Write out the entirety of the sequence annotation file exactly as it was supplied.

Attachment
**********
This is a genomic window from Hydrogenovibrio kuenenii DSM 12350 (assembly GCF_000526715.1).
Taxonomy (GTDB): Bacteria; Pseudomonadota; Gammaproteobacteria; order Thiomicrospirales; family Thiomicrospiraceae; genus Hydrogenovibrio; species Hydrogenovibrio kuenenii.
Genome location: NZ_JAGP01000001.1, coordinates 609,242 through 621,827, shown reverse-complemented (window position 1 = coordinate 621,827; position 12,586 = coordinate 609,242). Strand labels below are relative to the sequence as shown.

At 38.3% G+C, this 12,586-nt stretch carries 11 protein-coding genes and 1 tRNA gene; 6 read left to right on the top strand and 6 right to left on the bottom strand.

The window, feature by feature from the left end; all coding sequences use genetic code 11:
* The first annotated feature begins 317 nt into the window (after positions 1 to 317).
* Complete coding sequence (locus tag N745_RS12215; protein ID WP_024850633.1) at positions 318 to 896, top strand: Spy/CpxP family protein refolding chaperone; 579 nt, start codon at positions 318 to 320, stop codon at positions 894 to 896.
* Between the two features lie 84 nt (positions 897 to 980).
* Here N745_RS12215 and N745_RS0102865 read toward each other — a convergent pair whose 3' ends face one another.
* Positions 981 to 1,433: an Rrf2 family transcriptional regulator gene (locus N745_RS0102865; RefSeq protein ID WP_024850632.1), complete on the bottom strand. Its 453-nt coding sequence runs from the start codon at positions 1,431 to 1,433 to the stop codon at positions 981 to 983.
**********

This is a genomic window from Hydrogenovibrio kuenenii DSM 12350 (assembly GCF_000526715.1).
Taxonomy (GTDB): Bacteria; Pseudomonadota; Gammaproteobacteria; order Thiomicrospirales; family Thiomicrospiraceae; genus Hydrogenovibrio; species Hydrogenovibrio kuenenii.
Genome location: NZ_JAGP01000001.1, coordinates 609,242 through 621,827, shown reverse-complemented (window position 1 = coordinate 621,827; position 12,586 = coordinate 609,242). Strand labels below are relative to the sequence as shown.

At 38.3% G+C, this 12,586-nt stretch carries 11 protein-coding genes and 1 tRNA gene; 6 read left to right on the top strand and 6 right to left on the bottom strand.

The window, feature by feature from the left end; all coding sequences use genetic code 11:
* The first annotated feature begins 317 nt into the window (after positions 1 to 317).
* Complete coding sequence (locus tag N745_RS12215; protein ID WP_024850633.1) at positions 318 to 896, top strand: Spy/CpxP family protein refolding chaperone; 579 nt, start codon at positions 318 to 320, stop codon at positions 894 to 896.
* Between the two features lie 84 nt (positions 897 to 980).
* Here N745_RS12215 and N745_RS0102865 read toward each other — a convergent pair whose 3' ends face one another.
* Positions 981 to 1,433: an Rrf2 family transcriptional regulator gene (locus N745_RS0102865; RefSeq protein ID WP_024850632.1), complete on the bottom strand. Its 453-nt coding sequence runs from the start codon at positions 1,431 to 1,433 to the stop codon at positions 981 to 983.